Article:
The Wall Street Journal on Tuesday reported that US President Donald Trump said Apple has promised to expand manufacturing at home with three new US plants.
The Journal quoted Trump as saying that Apple chief executive Tim Cook committed to building “three big plants,” in the United States.
No details were provided, and Apple did not respond to an AFP request for comment.
Cook in May announced the creation of an Apple fund to get more people in the US to do “advanced manufacturing,” kicking it off with a billion dollars.
Apple building plants in the United States would come as rare common ground with Trump.
Cook has pointed out that Apple spent more than $50 billion (roughly Rs. 3,22,155 crores) in the United States last year – buying from suppliers such as Corning Glass, working with developers behind applications for the California company’s devices and more.
Apple has about 80,000 employees in the US and plans to hire thousands more “in the future,” according to Cook.
It is a sign of Apple’s success but also a thorny problem: a cash stockpile topping a quarter of a trillion dollars, sparking debate on what do with such massive reserves.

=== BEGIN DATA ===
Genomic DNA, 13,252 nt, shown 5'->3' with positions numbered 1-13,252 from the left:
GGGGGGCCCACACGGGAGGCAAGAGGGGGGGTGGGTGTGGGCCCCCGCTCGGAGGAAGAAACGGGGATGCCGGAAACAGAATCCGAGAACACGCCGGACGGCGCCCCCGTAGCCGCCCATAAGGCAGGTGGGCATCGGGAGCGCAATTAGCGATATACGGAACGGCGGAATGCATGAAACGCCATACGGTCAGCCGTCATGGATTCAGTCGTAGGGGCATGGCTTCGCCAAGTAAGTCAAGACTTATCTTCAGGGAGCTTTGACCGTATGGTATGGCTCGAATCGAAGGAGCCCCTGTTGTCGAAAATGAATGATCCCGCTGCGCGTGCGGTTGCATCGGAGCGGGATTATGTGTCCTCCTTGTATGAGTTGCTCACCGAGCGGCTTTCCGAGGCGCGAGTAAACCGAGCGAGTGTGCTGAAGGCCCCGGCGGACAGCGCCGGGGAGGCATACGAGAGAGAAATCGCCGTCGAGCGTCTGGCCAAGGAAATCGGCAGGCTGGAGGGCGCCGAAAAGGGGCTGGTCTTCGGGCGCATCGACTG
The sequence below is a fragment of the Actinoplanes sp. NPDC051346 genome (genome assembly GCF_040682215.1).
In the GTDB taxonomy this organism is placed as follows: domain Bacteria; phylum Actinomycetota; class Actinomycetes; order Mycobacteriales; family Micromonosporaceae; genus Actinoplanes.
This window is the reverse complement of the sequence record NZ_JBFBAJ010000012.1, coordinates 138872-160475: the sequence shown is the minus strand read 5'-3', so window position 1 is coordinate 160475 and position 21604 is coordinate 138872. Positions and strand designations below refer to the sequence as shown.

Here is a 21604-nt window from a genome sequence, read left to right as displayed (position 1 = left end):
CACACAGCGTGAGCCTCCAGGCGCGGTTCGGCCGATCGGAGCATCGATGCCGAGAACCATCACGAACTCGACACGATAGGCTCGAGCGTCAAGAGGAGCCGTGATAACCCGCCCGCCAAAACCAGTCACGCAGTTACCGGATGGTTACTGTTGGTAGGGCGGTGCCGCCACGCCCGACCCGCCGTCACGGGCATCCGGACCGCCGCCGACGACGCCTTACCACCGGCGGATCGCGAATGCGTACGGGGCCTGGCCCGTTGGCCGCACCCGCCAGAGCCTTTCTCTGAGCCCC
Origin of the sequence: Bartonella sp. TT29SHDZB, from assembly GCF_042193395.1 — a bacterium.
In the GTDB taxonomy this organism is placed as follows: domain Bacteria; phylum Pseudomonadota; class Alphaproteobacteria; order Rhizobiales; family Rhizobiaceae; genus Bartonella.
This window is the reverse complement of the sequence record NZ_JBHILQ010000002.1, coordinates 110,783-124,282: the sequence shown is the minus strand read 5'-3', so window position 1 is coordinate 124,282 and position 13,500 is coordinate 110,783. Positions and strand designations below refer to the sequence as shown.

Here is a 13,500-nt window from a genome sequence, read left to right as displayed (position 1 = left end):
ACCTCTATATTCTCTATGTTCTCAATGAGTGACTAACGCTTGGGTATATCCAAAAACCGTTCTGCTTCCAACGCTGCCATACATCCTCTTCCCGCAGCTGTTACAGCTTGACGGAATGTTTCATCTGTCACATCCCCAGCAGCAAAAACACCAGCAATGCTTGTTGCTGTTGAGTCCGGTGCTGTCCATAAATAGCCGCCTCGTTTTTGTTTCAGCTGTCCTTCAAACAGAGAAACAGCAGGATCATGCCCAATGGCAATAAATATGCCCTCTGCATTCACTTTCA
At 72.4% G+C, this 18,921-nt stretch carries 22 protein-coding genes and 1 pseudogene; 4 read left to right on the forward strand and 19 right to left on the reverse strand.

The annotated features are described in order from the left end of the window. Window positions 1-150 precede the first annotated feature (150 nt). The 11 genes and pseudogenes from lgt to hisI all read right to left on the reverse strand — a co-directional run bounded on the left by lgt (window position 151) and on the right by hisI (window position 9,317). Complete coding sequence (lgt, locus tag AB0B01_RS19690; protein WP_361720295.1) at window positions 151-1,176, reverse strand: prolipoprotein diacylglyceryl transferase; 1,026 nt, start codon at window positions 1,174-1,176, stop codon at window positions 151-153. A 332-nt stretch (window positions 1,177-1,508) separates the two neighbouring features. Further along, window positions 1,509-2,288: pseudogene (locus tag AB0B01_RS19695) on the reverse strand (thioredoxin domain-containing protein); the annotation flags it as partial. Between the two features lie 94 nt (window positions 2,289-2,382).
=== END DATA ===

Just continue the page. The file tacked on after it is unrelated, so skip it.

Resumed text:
The tech giant has resisted the idea of bringing the cash home, because the US tax code allows multinational firms to defer profits while they are held overseas but taxes income at up to 35 percent when repatriated.
Trump vowed while campaigning that he would force Apple to bring production to US soil.
Apple is not in the same position as automakers which relocated US factories overseas to cut costs, IHS manufacturing processes chief analyst Dan Panzica told AFP earlier this year. Apple never moved jobs offshore, it created them there.
“The Apple jobs were never here,” Panzica said.
“The entire supply chain grew in China.”
Apple benefits in Asia from a network that goes beyond subcontractors assembling smartphones, tablets or laptops. The firm relies on a dense ecosystem of companies that make components and spare parts for its devices as well.
China also offers sources of important raw materials, along with cheap, flexible and abundant labor to keep iPhone assembly lines cranking along.
It would be challenging to replicate that situation with US workers without using more robotics, undermining the political aim of creating jobs here, according to some analysts.
Moving iPhone manufacturing to the US would also likely push up costs, which is not in Apple’s interests.
It was seen as more likely that Apple would make a symbolic move to appease Washington, such as investing more in making Mac Pro computers here, or in a facility for higher-priced, limited-edition devices such as an “anniversary edition iPhone” to mark the handset’s 10th birthday this year.